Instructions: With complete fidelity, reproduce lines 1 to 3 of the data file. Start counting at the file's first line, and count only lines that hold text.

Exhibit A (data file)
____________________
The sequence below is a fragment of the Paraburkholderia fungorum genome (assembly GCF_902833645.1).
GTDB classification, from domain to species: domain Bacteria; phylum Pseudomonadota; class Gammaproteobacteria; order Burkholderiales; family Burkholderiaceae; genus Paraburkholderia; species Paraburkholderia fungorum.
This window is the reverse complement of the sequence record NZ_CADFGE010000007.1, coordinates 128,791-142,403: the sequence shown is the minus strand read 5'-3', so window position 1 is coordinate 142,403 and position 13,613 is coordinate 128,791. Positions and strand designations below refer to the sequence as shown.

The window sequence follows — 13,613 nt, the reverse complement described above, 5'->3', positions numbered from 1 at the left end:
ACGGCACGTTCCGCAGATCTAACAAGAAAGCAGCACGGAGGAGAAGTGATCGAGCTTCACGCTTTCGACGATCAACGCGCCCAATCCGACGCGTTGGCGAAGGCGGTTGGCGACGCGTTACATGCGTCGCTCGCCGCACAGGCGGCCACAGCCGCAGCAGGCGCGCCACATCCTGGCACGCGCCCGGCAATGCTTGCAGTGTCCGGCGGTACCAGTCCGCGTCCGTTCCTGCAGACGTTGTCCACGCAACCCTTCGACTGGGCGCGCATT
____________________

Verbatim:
The sequence below is a fragment of the Paraburkholderia fungorum genome (assembly GCF_902833645.1).
GTDB classification, from domain to species: domain Bacteria; phylum Pseudomonadota; class Gammaproteobacteria; order Burkholderiales; family Burkholderiaceae; genus Paraburkholderia; species Paraburkholderia fungorum.
This window is the reverse complement of the sequence record NZ_CADFGE010000007.1, coordinates 128,791-142,403: the sequence shown is the minus strand read 5'-3', so window position 1 is coordinate 142,403 and position 13,613 is coordinate 128,791. Positions and strand designations below refer to the sequence as shown.